Appro Signs Weapons Lab Supercomputer Deal

 
 
By Chris Preimesberger  |  Posted 2007-10-05 Email Print this article Print
 
 
 
 
 
 
 

Three federal weapons labs will team up to buy supercomputing packages.

Appro, a relatively unknown but highly regarded provider of high-performance enterprise computing systems, announced Oct. 2 that three major federal weapons labs will purchase and install its Xtreme-X high-performance computing clusters. This is the first time, under a single contract, that the three labs—Lawrence Livermore National Laboratory, Los Alamos National Laboratory and Sandia National Laboratories—will purchase the same high-performance computing systems for deployment at all three sites, Appro spokesperson John Lee told eWEEK.
The $26 million agreement under the new TLCC (Tri-Lab Linux Capacity Cluster) program calls for Appro to provide eight rack-mounted clusters with aggregate peak performance of 437 teraflops and 96.8 aggregate terabytes of memory. A $15.8 million contract option could boost these totals to 620 teraflops and 143 terabytes of memory, an Appro spokesperson said.

The TLCC07 program is a contract between Lawrence Livermore and Appro to provide scalable Linux high-performance clusters, Lee said. This project consists of a total of 3,024 nodes and 12,096 processors/48,384 cores with up to 96.8TB of memory. Click here to read more about supercomputer clusters Appro has delivered to Lawrence Livermore Labs.
These high-performance clusters will be based on Advanced Micro Devices quad-core Opteron processors connected with a two-stage InfiniBand 20G-bps 4X DDR (double data rate) fabric featuring Voltaire Grid Director 288-port core switches. They feature the latest Mellanox Technologies ConnectX IB 20G-bps dual-port InfiniBand adapters and ConnectX EN dual-port 10 Gigabit Ethernet NICs (network interface cards) for storage cluster connectivity, Lee said. The clusters will be deployed to the three labs starting in late 2007 and through early 2008. These massively scalable Red Hat Enterprise Linux clusters will be used principally to provide needed computational support to the National Nuclear Security Administrations nuclear weapons programs, notably Stockpile Stewardship—the program to ensure the safety, security and reliability of the nations nuclear deterrent without nuclear testing. Additional computing capacity is needed for such efforts as completion of the National Ignition Facilitys laser fusion project by 2010, implementation of updated computer codes for nuclear weapons certification and a program to extend the life of existing weapons in the stockpile. "This is a win-win for Appro and the DOE [Department of Energy]," said Steve Conway, IDC research vice president of technical computing. "With its modular Scalable Unit architecture, Appro captured a large, 12,000-plus processor, highly sought-after HPC procurement and will assist the DOE in its critical core mission." The DOE employed a comprehensive and extensive purchasing strategy for its capacity computing needs, Conway said, with a focus on exploiting the economies of scale and taking the longer view of TCO (total cost of ownership). "IDC expects that cluster-based supercomputing will soon represent over 75 percent of all technical servers," Conway said. The TLCC07 program started when the Advanced Simulation and Computing Program Office in collaboration with Lawrence Livermore, Los Alamos and Sandia National Laboratories introduced the project to significantly reduce TCO for deploying several large-scale production capacity compute clusters at the Tri-Lab sites, Lee said. The key to this effort is standardizing the hardware and software for next-generation Linux clusters at the Tri-Labs, Lee said. On the hardware side, this standardization is based on a new innovative SU (scalable units) design that allows rapid manufacture, delivery, acceptance and integration of multiple Linux clusters. The idea is that by purchasing a total of 21 SUs (437 teraflops per second) over two years, tremendous economies of scale are generated to reduce TCO components of SU cost, integration time and manpower, hardware, system, and application software support costs, Lee said. The deal with the laboratories represents the third contract Appro has been awarded during the last two years. Appro is headquartered is in Milpitas, Calif., with an R&D/manufacturing center in Asia and a sales and service office in Houston. For additional information, go here. Check out eWEEK.coms for the latest news, reviews and analysis on enterprise and small business storage hardware and software.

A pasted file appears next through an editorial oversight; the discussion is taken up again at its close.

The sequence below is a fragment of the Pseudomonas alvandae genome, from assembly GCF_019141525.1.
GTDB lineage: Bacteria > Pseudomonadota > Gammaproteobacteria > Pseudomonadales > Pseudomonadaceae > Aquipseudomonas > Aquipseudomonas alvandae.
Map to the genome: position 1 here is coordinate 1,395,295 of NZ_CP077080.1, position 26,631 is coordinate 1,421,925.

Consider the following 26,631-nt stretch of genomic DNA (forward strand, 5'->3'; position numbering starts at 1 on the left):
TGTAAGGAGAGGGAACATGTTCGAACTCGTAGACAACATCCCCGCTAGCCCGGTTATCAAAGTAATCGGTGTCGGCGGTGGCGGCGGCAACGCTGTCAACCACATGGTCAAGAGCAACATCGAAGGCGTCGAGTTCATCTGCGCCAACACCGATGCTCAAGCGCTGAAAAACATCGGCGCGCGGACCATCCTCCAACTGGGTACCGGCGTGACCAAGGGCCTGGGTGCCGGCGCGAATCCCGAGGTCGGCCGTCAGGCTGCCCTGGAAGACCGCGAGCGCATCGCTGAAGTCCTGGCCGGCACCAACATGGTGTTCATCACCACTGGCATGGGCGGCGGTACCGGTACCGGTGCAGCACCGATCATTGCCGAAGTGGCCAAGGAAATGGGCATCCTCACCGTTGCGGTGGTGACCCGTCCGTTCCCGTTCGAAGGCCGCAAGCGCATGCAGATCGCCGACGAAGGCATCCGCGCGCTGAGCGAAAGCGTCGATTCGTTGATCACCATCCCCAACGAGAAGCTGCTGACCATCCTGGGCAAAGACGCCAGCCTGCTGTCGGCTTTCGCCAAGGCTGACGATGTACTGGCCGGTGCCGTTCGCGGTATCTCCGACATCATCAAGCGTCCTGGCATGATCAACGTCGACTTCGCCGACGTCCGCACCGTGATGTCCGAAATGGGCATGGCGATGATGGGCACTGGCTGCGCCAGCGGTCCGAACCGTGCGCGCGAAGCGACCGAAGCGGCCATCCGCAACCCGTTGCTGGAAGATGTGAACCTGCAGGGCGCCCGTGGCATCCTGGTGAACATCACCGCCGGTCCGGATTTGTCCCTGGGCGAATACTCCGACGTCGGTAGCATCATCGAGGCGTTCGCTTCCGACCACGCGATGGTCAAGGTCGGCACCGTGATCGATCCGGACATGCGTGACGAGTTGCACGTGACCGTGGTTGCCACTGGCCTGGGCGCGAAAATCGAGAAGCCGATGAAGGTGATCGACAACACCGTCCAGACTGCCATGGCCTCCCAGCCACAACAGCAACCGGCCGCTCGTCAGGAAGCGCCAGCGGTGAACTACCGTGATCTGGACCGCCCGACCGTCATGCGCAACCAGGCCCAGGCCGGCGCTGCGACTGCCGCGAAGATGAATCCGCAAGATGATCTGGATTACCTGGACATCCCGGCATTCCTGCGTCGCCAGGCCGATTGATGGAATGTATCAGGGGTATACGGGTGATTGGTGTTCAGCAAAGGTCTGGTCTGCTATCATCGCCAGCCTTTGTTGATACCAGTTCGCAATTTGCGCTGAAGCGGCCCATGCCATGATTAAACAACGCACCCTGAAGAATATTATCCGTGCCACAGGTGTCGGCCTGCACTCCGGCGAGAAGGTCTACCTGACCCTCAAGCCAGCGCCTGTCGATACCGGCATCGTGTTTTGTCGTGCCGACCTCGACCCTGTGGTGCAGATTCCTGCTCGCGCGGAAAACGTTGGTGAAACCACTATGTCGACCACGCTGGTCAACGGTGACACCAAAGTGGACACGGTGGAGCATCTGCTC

Chris Preimesberger Chris Preimesberger was named Editor-in-Chief of Features & Analysis at eWEEK in November 2011. Previously he served eWEEK as Senior Writer, covering a range of IT sectors that include data center systems, cloud computing, storage, virtualization, green IT, e-discovery and IT governance. His blog, Storage Station, is considered a go-to information source. Chris won a national Folio Award for magazine writing in November 2011 for a cover story on Salesforce.com and CEO-founder Marc Benioff, and he has served as a judge for the SIIA Codie Awards since 2005. In previous IT journalism, Chris was a founding editor of both IT Manager's Journal and DevX.com and was managing editor of Software Development magazine. His diverse resume also includes: sportswriter for the Los Angeles Daily News, covering NCAA and NBA basketball, television critic for the Palo Alto Times Tribune, and Sports Information Director at Stanford University. He has served as a correspondent for The Associated Press, covering Stanford and NCAA tournament basketball, since 1983. He has covered a number of major events, including the 1984 Democratic National Convention, a Presidential press conference at the White House in 1993, the Emmy Awards (three times), two Rose Bowls, the Fiesta Bowl, several NCAA men's and women's basketball tournaments, a Formula One Grand Prix auto race, a heavyweight boxing championship bout (Ali vs. Spinks, 1978), and the 1985 Super Bowl. A 1975 graduate of Pepperdine University in Malibu, Calif., Chris has won more than a dozen regional and national awards for his work. He and his wife, Rebecca, have four children and reside in Redwood City, Calif.Follow on Twitter: editingwhiz